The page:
October is Bully Free month. As it comes to a close, here are five ways to help ensure a positive school climate and reduce incidents of bullying, bias and harassment all year long.
Student bullying occurs once every seven minutes. In schools across America, one in three students report being bullied weekly. But while an overwhelming majority of school staff believe that it’s their job to intervene when they see bullying of a student occurring, bullying behavior is still pervasive and isn’t always handled properly.
The more educators know about identifying bullying, intervening in a bullying incident, and advocating for bullied students the more likely it is that they will be empowered to contribute to a safe school environment.
Join the tens of thousands of educators who have taken the School Climate pledge!
As a social studies teacher at Mission High School in San Francisco, one of Fakhra Shah’s primary goals is to prevent bullying by teaching respect and inclusion. In this series of short video excerpts from our NEA interview with Shah, she shares practical tips to improve the school climate in your school community.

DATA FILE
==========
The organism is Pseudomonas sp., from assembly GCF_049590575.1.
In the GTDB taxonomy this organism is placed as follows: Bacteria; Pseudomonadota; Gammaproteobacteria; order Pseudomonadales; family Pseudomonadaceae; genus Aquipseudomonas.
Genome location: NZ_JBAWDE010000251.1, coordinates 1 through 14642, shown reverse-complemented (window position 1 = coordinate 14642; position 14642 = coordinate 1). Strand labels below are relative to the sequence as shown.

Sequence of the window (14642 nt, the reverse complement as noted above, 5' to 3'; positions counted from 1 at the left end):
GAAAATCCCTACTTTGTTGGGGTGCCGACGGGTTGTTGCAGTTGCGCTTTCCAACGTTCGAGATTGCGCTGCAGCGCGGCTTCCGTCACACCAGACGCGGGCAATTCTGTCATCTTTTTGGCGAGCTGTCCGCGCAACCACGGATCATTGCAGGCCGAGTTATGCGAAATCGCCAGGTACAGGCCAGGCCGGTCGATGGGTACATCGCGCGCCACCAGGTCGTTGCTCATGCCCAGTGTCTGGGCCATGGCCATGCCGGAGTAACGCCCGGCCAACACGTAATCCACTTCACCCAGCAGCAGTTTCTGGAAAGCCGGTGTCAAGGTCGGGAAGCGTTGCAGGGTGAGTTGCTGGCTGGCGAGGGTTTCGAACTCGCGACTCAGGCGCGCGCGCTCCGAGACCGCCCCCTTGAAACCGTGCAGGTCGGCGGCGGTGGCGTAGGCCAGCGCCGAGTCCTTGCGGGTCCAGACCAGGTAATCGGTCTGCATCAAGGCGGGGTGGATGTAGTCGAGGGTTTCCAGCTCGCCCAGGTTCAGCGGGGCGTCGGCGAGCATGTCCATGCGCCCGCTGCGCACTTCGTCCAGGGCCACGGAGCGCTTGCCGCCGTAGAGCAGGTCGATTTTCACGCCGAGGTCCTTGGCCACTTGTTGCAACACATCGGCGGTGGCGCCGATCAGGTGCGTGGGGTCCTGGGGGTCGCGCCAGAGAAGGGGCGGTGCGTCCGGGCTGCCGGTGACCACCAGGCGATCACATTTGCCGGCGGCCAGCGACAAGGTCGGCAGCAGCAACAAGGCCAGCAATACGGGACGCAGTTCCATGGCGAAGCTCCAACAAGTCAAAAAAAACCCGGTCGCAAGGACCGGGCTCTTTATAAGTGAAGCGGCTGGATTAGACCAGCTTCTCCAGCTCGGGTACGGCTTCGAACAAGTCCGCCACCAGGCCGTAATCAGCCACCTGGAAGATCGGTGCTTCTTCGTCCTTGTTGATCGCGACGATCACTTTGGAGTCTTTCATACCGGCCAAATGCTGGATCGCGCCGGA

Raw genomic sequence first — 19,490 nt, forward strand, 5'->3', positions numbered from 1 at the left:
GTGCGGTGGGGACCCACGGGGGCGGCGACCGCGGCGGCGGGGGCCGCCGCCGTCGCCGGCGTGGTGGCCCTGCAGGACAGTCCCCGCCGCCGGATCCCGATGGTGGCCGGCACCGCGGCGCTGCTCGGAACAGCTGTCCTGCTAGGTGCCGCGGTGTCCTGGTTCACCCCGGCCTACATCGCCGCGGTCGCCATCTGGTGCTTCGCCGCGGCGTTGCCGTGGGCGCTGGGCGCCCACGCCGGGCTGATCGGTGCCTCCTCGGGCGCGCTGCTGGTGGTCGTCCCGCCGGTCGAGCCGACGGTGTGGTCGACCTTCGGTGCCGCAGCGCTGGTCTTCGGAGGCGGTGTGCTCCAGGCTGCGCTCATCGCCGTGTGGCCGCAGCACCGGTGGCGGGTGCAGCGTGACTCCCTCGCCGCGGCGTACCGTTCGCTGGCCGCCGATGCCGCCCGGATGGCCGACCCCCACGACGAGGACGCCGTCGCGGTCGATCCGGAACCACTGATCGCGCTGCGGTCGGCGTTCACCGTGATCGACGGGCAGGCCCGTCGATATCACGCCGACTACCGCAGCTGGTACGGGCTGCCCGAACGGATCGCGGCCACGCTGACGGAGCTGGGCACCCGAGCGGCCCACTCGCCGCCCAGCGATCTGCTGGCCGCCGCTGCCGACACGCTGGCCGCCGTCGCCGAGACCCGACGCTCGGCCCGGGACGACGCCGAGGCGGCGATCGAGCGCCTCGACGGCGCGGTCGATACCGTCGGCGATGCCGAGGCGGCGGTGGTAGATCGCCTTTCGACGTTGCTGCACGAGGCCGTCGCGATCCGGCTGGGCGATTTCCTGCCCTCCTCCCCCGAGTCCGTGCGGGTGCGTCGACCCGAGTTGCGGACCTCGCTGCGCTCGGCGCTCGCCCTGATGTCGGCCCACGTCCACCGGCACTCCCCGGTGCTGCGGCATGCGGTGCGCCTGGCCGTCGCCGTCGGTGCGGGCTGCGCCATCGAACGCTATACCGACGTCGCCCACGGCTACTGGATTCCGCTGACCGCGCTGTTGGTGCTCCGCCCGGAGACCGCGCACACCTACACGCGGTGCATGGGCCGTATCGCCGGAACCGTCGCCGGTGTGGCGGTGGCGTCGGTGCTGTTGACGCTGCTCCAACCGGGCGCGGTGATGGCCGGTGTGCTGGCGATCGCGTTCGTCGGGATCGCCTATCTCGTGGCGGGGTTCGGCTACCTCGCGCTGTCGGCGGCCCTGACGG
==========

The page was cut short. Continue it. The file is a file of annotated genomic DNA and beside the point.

“This is not a one and done. I don’t look at this as single training or a one-off rally, but as a beginning point for continuous community engagement that will transform the lives of our students, communities and the world.”
It is the nightmare scenario people read about and pray they never encounter in their own lives—a child harassed and bullied, has tried to hurt themselves. It’s the kind of tragedy that Kiana Arellano and her family experienced in 2013, when Kiana, who was well-liked at school and described as smart, sassy and kind-hearted, attempted to take her own life.
Recently, I was honored to present to 350 Utah education support professionals (classified school staff) on bullying prevention. These workers truly are the eyes and ears of the school, but unfortunately are considered the “Rodney Dangerfields” of our schools because “They Don’t Get No Respect.”
“Help is on the way” is the tagline on Rich Richardson’s emails. When a student who has been bullied comes to him, Richardson listens to that student and makes sure they don’t feel like they are alone. He knows how to gain their trust and how to take steps to stop the bullying.